Created the initial app file for my server with:

var ApiBuilder = require('claudia-api-builder'),
  api = new ApiBuilder();

module.exports = api;

api.get('/hello', function () {
  return 'hello world';
});

Then tested deployment with the claudiajs CLI with the following:

claudia create --region us-east-1 --api-module app

After the initial deployment I got a nice terminal message that included the base URL for my API:

{
  "lambda": {
    "role": "amplify-links-executor",
    "name": "amplify-links",
    "region": "us-east-1"
  },
  "api": {
    "id": "e4rrn42jmc",
    "module": "app",
    "url": "https://e4rrn42jmc.execute-api.us-east-1.amazonaws.com/latest"
  }
}

Then for any updates I just went ahead and ran claudia update

finished PRoduct

When I was finished my basic application looked like the following:

var ApiBuilder = require('claudia-api-builder'),
	AWS = require('aws-sdk'),
	api = new ApiBuilder(),
    documentClient = new AWS.DynamoDB.DocumentClient(),
    dynamoDBTableName = 'amplify-links';

AWS.config.update({region: 'us-east-1'});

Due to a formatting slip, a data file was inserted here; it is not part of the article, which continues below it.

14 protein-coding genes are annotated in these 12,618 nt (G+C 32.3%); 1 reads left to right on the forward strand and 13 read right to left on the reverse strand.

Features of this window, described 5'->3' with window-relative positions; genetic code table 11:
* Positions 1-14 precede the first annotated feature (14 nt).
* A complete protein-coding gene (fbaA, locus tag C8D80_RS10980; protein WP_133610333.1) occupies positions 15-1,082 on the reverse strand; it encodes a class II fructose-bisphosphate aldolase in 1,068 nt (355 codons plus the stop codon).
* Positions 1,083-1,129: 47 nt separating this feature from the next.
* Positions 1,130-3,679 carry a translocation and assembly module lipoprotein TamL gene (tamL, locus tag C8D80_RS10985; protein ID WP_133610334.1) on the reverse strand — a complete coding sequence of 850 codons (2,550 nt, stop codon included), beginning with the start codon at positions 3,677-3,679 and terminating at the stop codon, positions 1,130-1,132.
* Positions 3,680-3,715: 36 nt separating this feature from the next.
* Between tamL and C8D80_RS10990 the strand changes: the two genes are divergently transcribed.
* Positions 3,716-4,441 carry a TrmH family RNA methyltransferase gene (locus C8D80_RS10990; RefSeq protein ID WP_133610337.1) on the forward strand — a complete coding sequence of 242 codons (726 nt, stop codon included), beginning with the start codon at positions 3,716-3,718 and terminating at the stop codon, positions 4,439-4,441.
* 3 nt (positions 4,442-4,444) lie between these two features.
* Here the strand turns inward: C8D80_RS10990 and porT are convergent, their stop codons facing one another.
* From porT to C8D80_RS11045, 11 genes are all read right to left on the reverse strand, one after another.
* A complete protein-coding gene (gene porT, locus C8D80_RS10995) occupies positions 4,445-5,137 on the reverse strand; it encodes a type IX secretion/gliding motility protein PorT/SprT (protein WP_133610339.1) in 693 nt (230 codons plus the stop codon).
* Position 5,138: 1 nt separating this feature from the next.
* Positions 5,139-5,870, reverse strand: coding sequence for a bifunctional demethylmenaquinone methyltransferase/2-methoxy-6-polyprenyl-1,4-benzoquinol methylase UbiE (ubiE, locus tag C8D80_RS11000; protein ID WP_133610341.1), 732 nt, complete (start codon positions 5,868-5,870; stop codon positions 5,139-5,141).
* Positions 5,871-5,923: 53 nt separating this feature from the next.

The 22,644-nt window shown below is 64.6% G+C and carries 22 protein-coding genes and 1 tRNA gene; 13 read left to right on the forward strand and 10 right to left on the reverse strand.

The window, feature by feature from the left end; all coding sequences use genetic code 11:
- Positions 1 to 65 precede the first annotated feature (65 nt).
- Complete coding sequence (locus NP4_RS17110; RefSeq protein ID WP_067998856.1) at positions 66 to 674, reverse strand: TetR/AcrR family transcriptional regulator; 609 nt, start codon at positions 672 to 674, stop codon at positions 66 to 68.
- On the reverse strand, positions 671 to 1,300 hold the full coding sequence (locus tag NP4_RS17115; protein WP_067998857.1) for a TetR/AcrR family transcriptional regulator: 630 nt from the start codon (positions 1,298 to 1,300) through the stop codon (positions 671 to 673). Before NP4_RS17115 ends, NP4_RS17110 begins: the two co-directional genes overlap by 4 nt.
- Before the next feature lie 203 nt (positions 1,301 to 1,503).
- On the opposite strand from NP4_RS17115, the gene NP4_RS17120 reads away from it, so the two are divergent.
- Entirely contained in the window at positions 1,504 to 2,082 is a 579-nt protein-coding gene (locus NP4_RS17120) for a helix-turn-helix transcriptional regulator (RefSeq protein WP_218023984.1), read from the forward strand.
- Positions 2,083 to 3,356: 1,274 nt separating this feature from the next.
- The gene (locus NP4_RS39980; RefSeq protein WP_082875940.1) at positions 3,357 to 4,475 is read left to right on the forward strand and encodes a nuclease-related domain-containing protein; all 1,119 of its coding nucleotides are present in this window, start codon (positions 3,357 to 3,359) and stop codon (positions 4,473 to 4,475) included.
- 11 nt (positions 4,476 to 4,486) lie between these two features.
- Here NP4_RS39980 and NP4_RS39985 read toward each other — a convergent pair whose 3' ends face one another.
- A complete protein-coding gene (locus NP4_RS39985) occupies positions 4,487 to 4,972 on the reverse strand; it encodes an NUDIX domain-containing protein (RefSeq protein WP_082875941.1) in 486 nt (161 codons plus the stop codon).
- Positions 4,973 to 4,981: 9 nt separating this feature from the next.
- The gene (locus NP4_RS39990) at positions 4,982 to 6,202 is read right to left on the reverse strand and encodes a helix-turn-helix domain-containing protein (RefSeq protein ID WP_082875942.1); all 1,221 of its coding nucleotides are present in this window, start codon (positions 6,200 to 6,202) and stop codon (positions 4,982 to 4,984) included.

module.exports = api;

// hello world
api.get('/hello', function () {
  return 'hello world';
});

// create
api.put('/api/create', function (request) {
    'use strict';
    try {
        const params = {
            TableName: dynamoDBTableName,
            Item: {
                username: request.body.username,
                links: request.body.links
            }
        };
        return documentClient.put(params).promise();
    } catch (error) {
        return error;
    }
}, { success: {code: 200}, error: {code: 500} });

// read
api.get('/api/read/{username}', function (request) {
	'use strict';
    try {
        const params = {
            TableName: dynamoDBTableName,
            Key: {
                username: request.pathParams.username
            }
        };
        return documentClient.get(params).promise();
    } catch (error) {